We Pray, “Amen. Come, Lord Jesus!”
Recently, I came across a thought-provoking blog post that was comparing the content of today’s most popular worship song lyrics with those of the “Gospel” era. Although music styles have changed dramatically over the decades, the most notable difference in content, the author observed, was that in today’s worship music there are significantly fewer references to the return of Christ.
Last week, I had the privilege of being at a gathering where Bishop Charlie Masters was sharing from 2 Peter 3, giving particular emphasis to the passage concerning the Lord’s second coming. These verses really impacted me:
“The Lord is not slow to fulfill his promise as some count slowness, but is patient toward you, not wishing that any should perish, but that all should reach repentance. But the day of the Lord will come like a thief, and then the heavens will pass away with a roar, and the heavenly bodies will be burned up and dissolved, and the earth and the works that are done on it will be exposed.
Since all these things are thus to be dissolved, what sort of people ought you to be in lives of holiness and godliness, waiting for and hastening the coming of the day of God...” 2 Peter 3:9–12 ESV
There was a tangible air of expectancy
Bishop Charlie commented that the early church was much more focused on the return of Jesus than is our typical 21st century Christianity. There was a tangible air of expectancy, especially perhaps for those like Peter and John who were actual eyewitnesses to Christ’s death, resurrection, and ascension. They had seen his glorious departure and had absolutely no reason to doubt that He would return in similar manner.
We’ve just come through the Advent season, and I found myself asking, “Did I even once pray about the Lord’s second Advent?” Did it even occur to me that, according to Peter, we might hasten or speed up that glorious event? Now it’s certainly not my intent to discuss the various positions on eschatology or on how God has established “that day”, but what does seem clear is that one of the reasons that Peter was exhorting the churches in his letter to pursue “holiness and godliness” was as a means of hastening the return.
One scholar put it this way: “We are causing the day to come more quickly today when we fulfill the conditions without which the day of the Lord will not come.” Jesus Himself made it quite clear that there are conditions on His return when He said, “And this gospel of the kingdom will be proclaimed throughout the whole world as a testimony to all nations, and then the end will come” (Matt 24:14).
we are praying expectantly for Jesus’ return to establish His kingdom in its fullness
So when we pray for repentance, revival and the spread of the Gospel throughout the world, we are hastening His coming. Every time we pray with faith and conviction, “Thy Kingdom come”, we are praying expectantly for Jesus’ return to establish His kingdom in its fullness. When we respond to the Lord’s exhortation to “pray earnestly to the Lord of the harvest to send out labourers into his harvest” (Matt 9:38), we are praying for the fulfillment in part of the conditions that must be completed before He returns.
What about at the personal level? What does Peter mean by “lives of holiness and godliness”? I’m sure it involves a deep gratitude for the transforming work of the Gospel and embracing the work of the Holy Spirit in us to make us more and more like Jesus. It may also involve having a greater attitude of expectancy concerning His return. After telling the parable of the Ten Virgins, Jesus exhorted His hearers to, “Watch therefore, for you know neither the day nor the hour” (Matt 25:13). Paul writes to the Thessalonian church, “For you yourselves are fully aware that the day of the Lord will come like a thief in the night.” (1 Thess. 5:2). We want to be ready. We want to be expectant. This is not a dutiful burden; it is a joy, a delight! His return will be more spectacular and glorious than we are able to even come close to imagining!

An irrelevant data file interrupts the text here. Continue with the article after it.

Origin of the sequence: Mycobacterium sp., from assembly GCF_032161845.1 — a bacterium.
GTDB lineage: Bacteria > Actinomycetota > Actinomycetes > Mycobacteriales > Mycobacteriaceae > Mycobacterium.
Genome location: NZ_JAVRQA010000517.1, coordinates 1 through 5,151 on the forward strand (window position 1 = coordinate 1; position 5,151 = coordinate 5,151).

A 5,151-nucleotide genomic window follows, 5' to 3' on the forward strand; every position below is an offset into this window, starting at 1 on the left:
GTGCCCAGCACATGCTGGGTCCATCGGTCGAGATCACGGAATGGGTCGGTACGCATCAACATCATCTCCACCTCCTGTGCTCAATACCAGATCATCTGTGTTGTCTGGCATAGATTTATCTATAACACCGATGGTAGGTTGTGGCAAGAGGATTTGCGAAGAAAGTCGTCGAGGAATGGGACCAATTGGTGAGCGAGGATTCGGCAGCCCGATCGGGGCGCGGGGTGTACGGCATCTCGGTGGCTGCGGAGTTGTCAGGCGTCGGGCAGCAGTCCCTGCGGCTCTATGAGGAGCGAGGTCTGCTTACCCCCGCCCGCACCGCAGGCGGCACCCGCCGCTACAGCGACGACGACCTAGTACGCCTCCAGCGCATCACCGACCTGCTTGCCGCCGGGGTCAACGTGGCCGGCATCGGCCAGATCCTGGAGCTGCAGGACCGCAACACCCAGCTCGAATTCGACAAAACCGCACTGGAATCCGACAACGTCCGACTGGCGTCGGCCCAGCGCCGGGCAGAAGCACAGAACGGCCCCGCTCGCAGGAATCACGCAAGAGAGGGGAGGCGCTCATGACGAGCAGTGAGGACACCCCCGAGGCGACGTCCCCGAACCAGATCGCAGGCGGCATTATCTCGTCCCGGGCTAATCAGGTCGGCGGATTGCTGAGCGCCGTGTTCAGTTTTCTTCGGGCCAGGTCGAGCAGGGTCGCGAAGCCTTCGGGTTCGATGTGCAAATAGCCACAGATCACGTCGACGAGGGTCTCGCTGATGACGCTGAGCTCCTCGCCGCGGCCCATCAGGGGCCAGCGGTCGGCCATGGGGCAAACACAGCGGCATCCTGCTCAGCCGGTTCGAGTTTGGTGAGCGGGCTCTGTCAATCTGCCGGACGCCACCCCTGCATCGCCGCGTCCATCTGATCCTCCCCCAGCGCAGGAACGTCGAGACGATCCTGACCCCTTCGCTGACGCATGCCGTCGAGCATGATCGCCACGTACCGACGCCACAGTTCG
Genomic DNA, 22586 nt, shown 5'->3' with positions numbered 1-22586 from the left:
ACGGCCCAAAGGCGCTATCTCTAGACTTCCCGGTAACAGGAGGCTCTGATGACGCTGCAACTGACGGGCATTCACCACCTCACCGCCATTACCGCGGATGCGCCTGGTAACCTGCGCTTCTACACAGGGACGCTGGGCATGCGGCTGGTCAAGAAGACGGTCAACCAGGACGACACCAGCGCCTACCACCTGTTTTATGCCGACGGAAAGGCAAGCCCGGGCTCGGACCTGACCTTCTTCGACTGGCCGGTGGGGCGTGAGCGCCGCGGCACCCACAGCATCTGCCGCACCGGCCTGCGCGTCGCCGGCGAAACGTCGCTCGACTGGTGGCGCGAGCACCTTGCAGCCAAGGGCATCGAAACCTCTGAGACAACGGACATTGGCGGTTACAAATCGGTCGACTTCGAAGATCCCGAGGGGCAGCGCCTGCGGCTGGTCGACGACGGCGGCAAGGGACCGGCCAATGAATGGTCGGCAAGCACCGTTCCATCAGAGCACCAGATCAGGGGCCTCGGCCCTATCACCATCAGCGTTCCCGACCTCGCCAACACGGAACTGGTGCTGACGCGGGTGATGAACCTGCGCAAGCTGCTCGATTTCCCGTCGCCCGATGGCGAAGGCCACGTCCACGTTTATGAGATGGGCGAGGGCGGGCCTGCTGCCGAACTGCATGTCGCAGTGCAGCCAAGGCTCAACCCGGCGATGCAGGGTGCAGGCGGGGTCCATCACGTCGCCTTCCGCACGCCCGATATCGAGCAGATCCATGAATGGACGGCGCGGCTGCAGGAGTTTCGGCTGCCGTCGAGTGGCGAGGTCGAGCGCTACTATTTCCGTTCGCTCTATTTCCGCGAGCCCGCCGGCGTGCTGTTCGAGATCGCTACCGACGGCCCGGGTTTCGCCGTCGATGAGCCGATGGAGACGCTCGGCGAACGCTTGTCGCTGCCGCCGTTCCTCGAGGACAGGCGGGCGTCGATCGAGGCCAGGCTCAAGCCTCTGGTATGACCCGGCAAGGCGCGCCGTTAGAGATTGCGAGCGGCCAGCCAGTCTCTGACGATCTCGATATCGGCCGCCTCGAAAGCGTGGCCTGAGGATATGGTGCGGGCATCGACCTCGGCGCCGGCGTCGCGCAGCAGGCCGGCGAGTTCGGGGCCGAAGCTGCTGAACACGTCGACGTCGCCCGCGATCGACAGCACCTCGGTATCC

So, as we begin a new year, often a time of reflection on what has recently past and on what the future may hold, would you join me in resolving to pray more fervently concerning the Lord’s return? Let our prayers include these thoughts and more:
- Pray that “this Gospel of the kingdom will be proclaimed throughout the whole world” and the Holy Spirit would direct His church in the most effective means possible to achieve this goal.
- “Pray earnestly to the Lord of the harvest to send out labourers into His harvest”. Pray that the Bold Witnesses priority, one of Bishop Charlie’s five ministry priorities, would find deep root in the heart of each ANiC member, and that each of us would become, more and more, a courageous witness of the truth of the Gospel to all who are within our sphere of influence.
- Every time we pray “Thy Kingdom come”, may we pause to reflect on the totality of what we are asking for – the return of Christ Jesus to establish His eternal reign and the manifestation of new heavens and a new earth!
- Let us daily pray the prayer with which the apostle John concludes the Book of Revelation: “Amen. Come, Lord Jesus!”
Canon Garth V. Hunt
Canon for Prayer Support
First Friday - Jan 5
We urge you to set aside the first Friday, January 5th, as a day to pray and fast for our diocese (ANiC), the Anglican Church of North America, and the Anglican Communion worldwide. We live in an age of immense pressure against the Gospel. It is critical that we unite together in prayer.
Notable Prayer Quotes
“The second coming of Christ will be so revolutionary that it will change every aspect of life on this planet. Christ will reign in righteousness. Disease will be arrested. War will be abolished. Nature will be changed. Man will live as it was originally intended he should live.” – Billy Graham